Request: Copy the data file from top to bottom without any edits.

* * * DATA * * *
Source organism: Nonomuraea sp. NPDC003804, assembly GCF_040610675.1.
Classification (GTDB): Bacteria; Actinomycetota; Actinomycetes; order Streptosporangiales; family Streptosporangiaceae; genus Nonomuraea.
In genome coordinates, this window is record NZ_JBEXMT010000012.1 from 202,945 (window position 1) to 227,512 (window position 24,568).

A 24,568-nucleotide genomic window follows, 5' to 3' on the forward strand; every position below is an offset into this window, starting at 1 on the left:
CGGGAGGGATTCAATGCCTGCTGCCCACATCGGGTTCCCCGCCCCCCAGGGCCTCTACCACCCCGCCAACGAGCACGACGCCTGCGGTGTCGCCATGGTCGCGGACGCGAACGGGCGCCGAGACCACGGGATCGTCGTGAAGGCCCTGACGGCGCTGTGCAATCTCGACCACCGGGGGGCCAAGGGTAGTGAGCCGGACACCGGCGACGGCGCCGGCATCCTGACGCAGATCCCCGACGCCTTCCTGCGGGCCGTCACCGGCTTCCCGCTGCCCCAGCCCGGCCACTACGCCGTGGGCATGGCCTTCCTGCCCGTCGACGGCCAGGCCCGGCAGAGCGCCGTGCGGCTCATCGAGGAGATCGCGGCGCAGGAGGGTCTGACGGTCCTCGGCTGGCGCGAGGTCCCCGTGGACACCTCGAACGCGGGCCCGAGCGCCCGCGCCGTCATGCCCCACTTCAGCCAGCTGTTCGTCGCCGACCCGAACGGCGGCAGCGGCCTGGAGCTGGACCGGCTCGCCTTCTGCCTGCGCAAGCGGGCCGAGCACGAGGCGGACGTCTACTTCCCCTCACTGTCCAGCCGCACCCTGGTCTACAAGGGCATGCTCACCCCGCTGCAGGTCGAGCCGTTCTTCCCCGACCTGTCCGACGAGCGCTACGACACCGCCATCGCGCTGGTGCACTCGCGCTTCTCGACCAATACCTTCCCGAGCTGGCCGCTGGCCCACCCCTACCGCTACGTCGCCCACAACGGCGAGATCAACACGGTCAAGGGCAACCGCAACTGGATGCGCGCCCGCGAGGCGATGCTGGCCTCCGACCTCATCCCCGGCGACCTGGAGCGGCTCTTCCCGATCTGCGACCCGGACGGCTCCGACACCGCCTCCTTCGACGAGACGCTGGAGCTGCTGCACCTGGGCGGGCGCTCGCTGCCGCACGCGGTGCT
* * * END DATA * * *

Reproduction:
Source organism: Nonomuraea sp. NPDC003804, assembly GCF_040610675.1.
Classification (GTDB): Bacteria; Actinomycetota; Actinomycetes; order Streptosporangiales; family Streptosporangiaceae; genus Nonomuraea.
In genome coordinates, this window is record NZ_JBEXMT010000012.1 from 202,945 (window position 1) to 227,512 (window position 24,568).

A 24,568-nucleotide genomic window follows, 5' to 3' on the forward strand; every position below is an offset into this window, starting at 1 on the left:
CGGGAGGGATTCAATGCCTGCTGCCCACATCGGGTTCCCCGCCCCCCAGGGCCTCTACCACCCCGCCAACGAGCACGACGCCTGCGGTGTCGCCATGGTCGCGGACGCGAACGGGCGCCGAGACCACGGGATCGTCGTGAAGGCCCTGACGGCGCTGTGCAATCTCGACCACCGGGGGGCCAAGGGTAGTGAGCCGGACACCGGCGACGGCGCCGGCATCCTGACGCAGATCCCCGACGCCTTCCTGCGGGCCGTCACCGGCTTCCCGCTGCCCCAGCCCGGCCACTACGCCGTGGGCATGGCCTTCCTGCCCGTCGACGGCCAGGCCCGGCAGAGCGCCGTGCGGCTCATCGAGGAGATCGCGGCGCAGGAGGGTCTGACGGTCCTCGGCTGGCGCGAGGTCCCCGTGGACACCTCGAACGCGGGCCCGAGCGCCCGCGCCGTCATGCCCCACTTCAGCCAGCTGTTCGTCGCCGACCCGAACGGCGGCAGCGGCCTGGAGCTGGACCGGCTCGCCTTCTGCCTGCGCAAGCGGGCCGAGCACGAGGCGGACGTCTACTTCCCCTCACTGTCCAGCCGCACCCTGGTCTACAAGGGCATGCTCACCCCGCTGCAGGTCGAGCCGTTCTTCCCCGACCTGTCCGACGAGCGCTACGACACCGCCATCGCGCTGGTGCACTCGCGCTTCTCGACCAATACCTTCCCGAGCTGGCCGCTGGCCCACCCCTACCGCTACGTCGCCCACAACGGCGAGATCAACACGGTCAAGGGCAACCGCAACTGGATGCGCGCCCGCGAGGCGATGCTGGCCTCCGACCTCATCCCCGGCGACCTGGAGCGGCTCTTCCCGATCTGCGACCCGGACGGCTCCGACACCGCCTCCTTCGACGAGACGCTGGAGCTGCTGCACCTGGGCGGGCGCTCGCTGCCGCACGCGGTGCT